Micrometers help you measure with extreme accuracy
If you're working on a piece of machinery and need to make a repair or adjustment, you'll likely need a micrometer. A micrometer is a lot like a caliper but more precise. Shaped like a C-clamp, a micrometer can measure down to 0.0001 inch. For reference, a human hair is 0.004 inch thick. Comprised of two measuring rods and a movable jaw, you can use them to find any dimension. To get those numbers, you use a thimble and friction screw or barrel.
When you use the micrometer, you'll put the object you're measuring between the two rods. Then you'll have to turn a friction screw or barrel so that the rods close in around the object. Here's the tricky part. Do not over screw! You only want the rods to touch the object lightly. It may look like a C-clamp, but you don't want to use it like a clamp. It's all too easy to deform or damage the object and/or the rods if you over tighten. Once you have turned the friction screw or barrel the correct amount, you need to flip the locking lever. That will hold everything in place so you can read the measurement.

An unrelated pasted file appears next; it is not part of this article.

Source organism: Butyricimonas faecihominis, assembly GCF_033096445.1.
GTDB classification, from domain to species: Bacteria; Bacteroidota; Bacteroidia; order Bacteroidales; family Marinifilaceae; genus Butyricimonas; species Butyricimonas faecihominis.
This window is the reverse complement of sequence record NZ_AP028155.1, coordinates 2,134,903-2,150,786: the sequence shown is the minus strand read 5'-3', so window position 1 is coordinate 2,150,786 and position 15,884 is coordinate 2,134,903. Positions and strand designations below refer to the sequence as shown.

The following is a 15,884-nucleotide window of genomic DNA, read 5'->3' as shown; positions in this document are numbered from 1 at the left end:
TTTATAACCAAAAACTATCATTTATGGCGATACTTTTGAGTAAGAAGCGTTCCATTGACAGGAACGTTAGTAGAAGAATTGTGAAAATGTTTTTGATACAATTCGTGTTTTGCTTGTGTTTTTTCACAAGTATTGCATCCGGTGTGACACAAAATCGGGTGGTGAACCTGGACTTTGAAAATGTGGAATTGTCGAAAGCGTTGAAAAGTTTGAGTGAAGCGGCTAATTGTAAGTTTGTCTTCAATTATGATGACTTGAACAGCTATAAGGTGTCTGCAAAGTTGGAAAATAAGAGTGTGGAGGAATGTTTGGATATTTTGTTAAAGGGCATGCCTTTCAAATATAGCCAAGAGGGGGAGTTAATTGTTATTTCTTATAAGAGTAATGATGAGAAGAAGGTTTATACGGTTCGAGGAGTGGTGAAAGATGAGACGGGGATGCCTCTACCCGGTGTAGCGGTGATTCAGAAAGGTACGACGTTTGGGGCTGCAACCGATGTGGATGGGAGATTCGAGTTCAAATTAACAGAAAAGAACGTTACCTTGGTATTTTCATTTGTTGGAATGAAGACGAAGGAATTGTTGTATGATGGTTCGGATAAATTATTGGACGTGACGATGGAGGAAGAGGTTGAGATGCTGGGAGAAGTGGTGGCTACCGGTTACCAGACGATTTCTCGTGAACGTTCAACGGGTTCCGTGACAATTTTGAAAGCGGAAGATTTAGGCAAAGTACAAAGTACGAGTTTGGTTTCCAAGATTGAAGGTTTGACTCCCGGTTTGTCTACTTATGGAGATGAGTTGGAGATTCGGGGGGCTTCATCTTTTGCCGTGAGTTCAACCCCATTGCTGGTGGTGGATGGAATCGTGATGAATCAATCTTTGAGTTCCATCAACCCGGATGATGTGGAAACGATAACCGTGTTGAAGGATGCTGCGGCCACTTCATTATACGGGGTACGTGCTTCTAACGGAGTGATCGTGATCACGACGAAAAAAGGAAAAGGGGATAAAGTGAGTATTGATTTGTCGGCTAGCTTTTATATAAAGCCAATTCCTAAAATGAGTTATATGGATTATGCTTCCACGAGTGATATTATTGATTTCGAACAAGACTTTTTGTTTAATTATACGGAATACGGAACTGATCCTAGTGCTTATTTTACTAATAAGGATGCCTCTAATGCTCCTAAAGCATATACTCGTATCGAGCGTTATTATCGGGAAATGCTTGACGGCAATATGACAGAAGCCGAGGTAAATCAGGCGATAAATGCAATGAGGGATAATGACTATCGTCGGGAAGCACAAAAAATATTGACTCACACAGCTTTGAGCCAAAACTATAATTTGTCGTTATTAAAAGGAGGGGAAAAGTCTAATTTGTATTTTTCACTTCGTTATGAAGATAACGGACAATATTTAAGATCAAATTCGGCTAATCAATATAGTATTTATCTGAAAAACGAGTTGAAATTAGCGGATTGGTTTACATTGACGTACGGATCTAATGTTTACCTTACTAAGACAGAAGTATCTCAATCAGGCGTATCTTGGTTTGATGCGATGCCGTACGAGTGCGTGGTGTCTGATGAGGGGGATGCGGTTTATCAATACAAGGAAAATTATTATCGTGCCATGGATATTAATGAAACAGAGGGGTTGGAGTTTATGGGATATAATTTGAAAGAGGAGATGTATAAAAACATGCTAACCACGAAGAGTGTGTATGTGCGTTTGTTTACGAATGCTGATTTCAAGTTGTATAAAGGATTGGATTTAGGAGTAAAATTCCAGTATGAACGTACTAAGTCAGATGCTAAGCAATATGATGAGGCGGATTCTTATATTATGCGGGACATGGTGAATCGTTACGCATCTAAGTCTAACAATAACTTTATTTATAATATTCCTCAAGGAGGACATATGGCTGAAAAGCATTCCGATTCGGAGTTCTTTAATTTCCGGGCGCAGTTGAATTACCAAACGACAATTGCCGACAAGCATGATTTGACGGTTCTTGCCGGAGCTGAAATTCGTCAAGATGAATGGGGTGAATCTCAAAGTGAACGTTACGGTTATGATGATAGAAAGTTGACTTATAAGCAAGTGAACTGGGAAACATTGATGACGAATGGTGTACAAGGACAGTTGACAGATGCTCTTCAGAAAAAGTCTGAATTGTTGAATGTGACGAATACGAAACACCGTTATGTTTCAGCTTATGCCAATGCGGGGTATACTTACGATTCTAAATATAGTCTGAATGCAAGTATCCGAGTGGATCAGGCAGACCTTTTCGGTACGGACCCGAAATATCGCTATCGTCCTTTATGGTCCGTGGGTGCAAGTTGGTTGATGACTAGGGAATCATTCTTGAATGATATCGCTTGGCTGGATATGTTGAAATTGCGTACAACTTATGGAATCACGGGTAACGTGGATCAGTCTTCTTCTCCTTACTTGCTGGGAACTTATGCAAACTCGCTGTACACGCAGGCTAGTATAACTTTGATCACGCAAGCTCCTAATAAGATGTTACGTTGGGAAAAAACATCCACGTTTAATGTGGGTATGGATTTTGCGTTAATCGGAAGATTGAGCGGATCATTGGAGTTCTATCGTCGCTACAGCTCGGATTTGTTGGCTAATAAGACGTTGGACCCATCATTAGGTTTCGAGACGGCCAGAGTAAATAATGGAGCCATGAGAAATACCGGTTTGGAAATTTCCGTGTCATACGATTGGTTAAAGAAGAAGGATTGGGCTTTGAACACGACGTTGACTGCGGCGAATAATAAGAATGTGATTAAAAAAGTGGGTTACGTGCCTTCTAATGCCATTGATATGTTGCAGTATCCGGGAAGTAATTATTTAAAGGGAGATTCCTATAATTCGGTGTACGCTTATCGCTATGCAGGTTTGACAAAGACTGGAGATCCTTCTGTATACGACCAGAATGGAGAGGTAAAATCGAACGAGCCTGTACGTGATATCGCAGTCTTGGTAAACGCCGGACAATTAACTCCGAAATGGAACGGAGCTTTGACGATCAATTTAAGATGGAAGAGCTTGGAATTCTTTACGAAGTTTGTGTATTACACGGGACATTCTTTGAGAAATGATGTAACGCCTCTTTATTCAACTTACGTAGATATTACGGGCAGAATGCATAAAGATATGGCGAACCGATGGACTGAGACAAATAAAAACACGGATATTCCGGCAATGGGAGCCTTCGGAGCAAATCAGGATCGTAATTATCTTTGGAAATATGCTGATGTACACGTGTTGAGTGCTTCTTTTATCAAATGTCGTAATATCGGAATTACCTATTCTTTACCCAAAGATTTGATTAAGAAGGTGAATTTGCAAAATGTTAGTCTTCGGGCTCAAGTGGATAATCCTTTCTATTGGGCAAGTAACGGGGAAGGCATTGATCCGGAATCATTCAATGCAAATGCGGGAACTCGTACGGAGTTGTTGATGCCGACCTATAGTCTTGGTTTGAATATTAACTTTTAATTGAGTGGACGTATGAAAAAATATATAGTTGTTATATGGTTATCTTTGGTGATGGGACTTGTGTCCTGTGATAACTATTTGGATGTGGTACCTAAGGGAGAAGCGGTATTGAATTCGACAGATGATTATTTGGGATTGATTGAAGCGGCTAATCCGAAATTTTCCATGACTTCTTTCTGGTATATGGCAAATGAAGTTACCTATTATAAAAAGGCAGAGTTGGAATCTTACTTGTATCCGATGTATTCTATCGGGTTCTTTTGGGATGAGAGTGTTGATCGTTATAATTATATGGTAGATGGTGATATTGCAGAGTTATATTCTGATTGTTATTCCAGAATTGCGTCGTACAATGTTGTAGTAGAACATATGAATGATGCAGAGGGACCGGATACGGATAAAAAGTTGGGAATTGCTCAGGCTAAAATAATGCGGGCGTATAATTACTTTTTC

As you the turned the screw or barrel, you noticed that some numbers on the sleeve were covered up or revealed. You'll get the measurement from the sleeve and thimble. Here's a super simple trick to learn how to read a micrometer. If there are four lines between each number, think of each line on the sleeve as 25 cents. On the left is a zero. So if after turning the screw you are five marks to the right of the zero, you have how much money? $1.25, right? In micrometer terms, that would actually be jotted down as 0.125. Next look at the markings on the thimble. Think of each mark on the thimble as 1 penny. If the thimble marking is at 12, then you add 12 pennies to $1.25 cents and get $1.37, or 0.137 in a micrometer measurement. If there are five lines between numbers, then you'd use 20 cents and so on.
Take care of the micrometer to make sure that you always get accurate readings. After each use, clean the contact surfaces. With such delicate equipment, just a bit of dust can make a big difference in a reading. One way to clean the surface is close the micrometer in on a piece soft paper. Lint left behind? Use a quick breath to remove it. Never use compressed air on a micrometer or any precision tool; any force can damage it. We have other tools to help you make a variety of measurements, too: laser levels, contractor calculators and measuring tool accessories. If you need it, Sears has it.